Katie has been trying to convince me to go whitewater rafting for weeks. She insists that it’s a positively benign undertaking and not the river deathtrap I envision it to be. After both reading positive reviews and viewing some harrowing videotape footage (big mistake) we decided to just speak to the rafting office after we got down to Fayetteville and decide on the spot.
I was starting to get used to the hilly roads that overrun West Virginia, and was doing moderately better at turning my truck-the-size-of-a-bus without veering violently into the oncoming lane. Making good time, we got to Adventures on the Gorge in time for the half-day afternoon rafting trip. I looked at the attendant in moderate terror as I was slowly suckered into signing my “if I die” waiver.
“We send 9-year-olds on this thing”
After inhaling a slice of pizza to quell my anxiety and fishing a spider out of Katie’s hair (hello, country), we met our rafting guide who informed us that due to the current water level of the river, we would be tackling several level 5 rapids. I signed up for levels 2-3, so it’s safe to say that I chose not to speak to Katie for the next ten minutes. I listened with feverish intent as the guide described what to do once we boarded the rafts, and pretended to be relaxed as he joked on the bus ride to the launch point. Katie tried to take a selfie at one point and I almost tossed her phone out the window. I needed space to reflect on how I was going to fish myself out from under the boat.
We suited up (aka, I tightened my life vest to near asphyxia) and began to drag our inflated raft towards the water. Sneakers in, sitting on the perimeter of the boat (safer than the middle, which absorbs the shock of hitting rocks, supposedly), and we were off. We learned how to row in sync for a few minutes and all of the different commands our guide would yell—the number of rows he wanted, and when to go “forward” (row continuously and quickly to get through a rapid). Apparently, the last command is particularly critical in tricky rapids. Best believe I was ready to row.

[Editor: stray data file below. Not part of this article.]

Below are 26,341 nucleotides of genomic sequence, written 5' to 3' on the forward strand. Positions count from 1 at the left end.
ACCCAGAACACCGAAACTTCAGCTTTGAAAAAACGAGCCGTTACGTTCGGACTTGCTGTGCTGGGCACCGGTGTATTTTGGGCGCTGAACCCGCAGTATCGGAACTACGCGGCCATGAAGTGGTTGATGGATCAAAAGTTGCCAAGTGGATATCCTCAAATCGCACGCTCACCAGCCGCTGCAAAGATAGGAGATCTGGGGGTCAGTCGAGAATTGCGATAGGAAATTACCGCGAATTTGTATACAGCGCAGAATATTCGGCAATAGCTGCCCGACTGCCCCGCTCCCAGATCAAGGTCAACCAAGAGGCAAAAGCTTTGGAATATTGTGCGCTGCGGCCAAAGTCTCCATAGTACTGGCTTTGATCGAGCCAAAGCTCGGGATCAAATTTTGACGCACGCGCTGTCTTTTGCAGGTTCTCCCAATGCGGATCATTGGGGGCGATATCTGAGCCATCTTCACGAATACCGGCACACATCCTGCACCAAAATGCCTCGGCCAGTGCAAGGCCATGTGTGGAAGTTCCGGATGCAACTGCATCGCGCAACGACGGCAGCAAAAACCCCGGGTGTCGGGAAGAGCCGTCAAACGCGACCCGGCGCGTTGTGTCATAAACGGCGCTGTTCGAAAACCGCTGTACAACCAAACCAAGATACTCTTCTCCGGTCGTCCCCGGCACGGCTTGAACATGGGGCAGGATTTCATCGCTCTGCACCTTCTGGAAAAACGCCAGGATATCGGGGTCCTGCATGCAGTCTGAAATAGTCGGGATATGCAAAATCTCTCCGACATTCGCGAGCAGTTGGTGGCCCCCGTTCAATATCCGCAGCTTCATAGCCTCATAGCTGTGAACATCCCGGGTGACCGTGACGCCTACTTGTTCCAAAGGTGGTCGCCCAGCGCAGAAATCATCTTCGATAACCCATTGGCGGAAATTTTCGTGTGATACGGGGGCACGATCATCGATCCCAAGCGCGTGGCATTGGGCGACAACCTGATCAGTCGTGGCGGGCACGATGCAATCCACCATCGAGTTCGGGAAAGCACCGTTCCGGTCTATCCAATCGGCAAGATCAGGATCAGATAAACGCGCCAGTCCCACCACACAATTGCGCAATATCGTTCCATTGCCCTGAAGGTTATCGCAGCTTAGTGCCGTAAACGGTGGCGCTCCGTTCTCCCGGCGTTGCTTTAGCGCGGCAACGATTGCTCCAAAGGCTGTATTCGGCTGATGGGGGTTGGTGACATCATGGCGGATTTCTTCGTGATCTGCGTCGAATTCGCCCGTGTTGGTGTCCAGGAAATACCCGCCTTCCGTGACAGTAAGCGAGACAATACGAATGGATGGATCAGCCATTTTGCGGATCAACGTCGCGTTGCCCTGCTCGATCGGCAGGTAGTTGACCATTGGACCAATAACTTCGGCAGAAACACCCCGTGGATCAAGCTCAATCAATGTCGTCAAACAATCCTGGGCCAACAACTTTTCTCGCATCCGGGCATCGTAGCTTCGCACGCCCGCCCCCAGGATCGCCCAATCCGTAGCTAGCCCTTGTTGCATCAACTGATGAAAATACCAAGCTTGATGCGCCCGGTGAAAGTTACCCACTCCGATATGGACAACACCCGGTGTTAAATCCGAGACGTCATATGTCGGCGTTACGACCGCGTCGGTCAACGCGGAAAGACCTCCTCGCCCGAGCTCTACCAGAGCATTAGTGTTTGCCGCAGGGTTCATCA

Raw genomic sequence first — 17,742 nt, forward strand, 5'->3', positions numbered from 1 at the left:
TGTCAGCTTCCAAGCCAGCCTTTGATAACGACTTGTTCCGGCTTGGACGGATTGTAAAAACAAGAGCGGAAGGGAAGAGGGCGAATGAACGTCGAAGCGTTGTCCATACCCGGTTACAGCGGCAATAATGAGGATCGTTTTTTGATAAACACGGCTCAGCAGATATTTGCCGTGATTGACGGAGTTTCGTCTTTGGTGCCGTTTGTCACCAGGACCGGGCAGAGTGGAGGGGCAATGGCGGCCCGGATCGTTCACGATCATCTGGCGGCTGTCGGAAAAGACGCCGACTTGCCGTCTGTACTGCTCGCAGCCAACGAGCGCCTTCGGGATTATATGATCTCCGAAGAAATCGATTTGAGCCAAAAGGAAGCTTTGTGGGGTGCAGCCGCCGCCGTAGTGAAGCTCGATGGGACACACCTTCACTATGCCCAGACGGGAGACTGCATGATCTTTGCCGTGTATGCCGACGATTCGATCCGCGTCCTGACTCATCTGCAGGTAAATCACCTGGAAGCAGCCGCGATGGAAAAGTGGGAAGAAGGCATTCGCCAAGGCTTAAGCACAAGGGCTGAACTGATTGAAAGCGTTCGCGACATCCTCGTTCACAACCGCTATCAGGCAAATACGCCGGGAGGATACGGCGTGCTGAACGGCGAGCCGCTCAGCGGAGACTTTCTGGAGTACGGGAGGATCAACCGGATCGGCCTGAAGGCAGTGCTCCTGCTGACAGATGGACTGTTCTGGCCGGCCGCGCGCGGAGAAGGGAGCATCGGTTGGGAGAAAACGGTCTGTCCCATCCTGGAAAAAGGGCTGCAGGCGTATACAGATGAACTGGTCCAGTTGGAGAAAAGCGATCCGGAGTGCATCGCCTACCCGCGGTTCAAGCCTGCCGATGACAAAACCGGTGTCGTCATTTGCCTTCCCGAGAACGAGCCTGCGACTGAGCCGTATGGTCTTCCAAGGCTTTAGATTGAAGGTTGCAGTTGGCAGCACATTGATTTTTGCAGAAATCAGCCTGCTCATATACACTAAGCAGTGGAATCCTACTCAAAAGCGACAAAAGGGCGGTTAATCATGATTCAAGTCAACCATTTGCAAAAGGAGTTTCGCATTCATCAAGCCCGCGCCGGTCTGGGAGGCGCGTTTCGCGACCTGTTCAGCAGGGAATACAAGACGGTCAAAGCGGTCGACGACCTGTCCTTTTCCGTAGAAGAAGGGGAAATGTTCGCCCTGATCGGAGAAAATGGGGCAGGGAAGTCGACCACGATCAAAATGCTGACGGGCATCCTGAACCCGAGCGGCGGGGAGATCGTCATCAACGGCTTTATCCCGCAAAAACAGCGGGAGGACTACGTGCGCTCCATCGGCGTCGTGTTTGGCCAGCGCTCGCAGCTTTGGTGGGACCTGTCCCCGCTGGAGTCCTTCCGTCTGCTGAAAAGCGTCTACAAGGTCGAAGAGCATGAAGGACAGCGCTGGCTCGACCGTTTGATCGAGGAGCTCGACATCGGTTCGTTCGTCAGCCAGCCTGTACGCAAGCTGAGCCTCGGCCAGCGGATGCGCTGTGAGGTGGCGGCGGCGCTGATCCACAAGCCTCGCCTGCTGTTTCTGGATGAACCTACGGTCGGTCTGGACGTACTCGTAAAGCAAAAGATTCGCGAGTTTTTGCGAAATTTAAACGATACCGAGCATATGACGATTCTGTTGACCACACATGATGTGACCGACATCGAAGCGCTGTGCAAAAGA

Amazingly, it only took 2 rapids for me to get used to it. We plowed through a level 3 followed by a level 4 in quick succession. I watched the swirling water ahead of me cut over rocks and glide into small waterfalls with laser focus. The boat dipped, turned and then plowed straight into a rapid, sending a wall of warm water over all our heads. The water cleared, and I was still in the boat. It was kind of a rush.
The scariest part of the ride was probably the little level 1 rapid that our guide told us we could hop out and swim through. I hit the water and promptly swallowed a cupful just before tumbling through the waves. After emerging awkwardly and gasping for air (water in your lungs is no joke), I was yanked back into the raft by my life jacket straps like a flapping fish. My vote is to skip that part.
The rapids got bigger and more complex as we went, with a narrowed riverbed and funkier rocks. Our guide told us that the level of a rapid as doesn’t always correspond to its size but to its hazard level. He told us that you could blaze through a level 5 correctly and feel like it was easy.
“But if you do it wrong, you’ll see why it’s a level 5 pretty quickly…”
One of our final rapids was the “Keeneys”, which required rowing through two z-shaped pathways of water sandwiched between jagged rocks and whirlpools. Before every rapid, our guide told us which way to swim if we fell out. His instructions for this one were something like:
“If you fall out in the beginning, go to the left, but if we’re past the first rock then go right, and past the flat rock off to the side, then you stay in the middle. Further down, look for an Eddy (calm whirling patch of water where you won’t get sucked under)…and if I say get down, you GET DOWN into this boat”
We got down. And hit a water wall so big it nearly tossed the boat. But it was a pretty awesome ride.
Back on the bus—achy, damp and energized—we were handed beers. My review for the company probably doubled in that moment. We drove back over the New River Gorge Bridge that hugged the hillsides hundreds of feet above the river we had just rafted in. Our guide later told us that his boat once flipped going through one of the final rapids and tossed 8 Girl Scouts into the water. Nobody in our group, however, took an “involuntary swim”.
That night, we celebrated my success at immeasurable bravery with a beer and fancy pizza at Pies ‘n Pints in Fayetteville, known as the “Coolest Small Town”. Blink and you’ll miss it, but the pizza was pretty awesome. We left our soaked rafting clothes to dry in the bed of our truck overnight.
So when can “we” go again??
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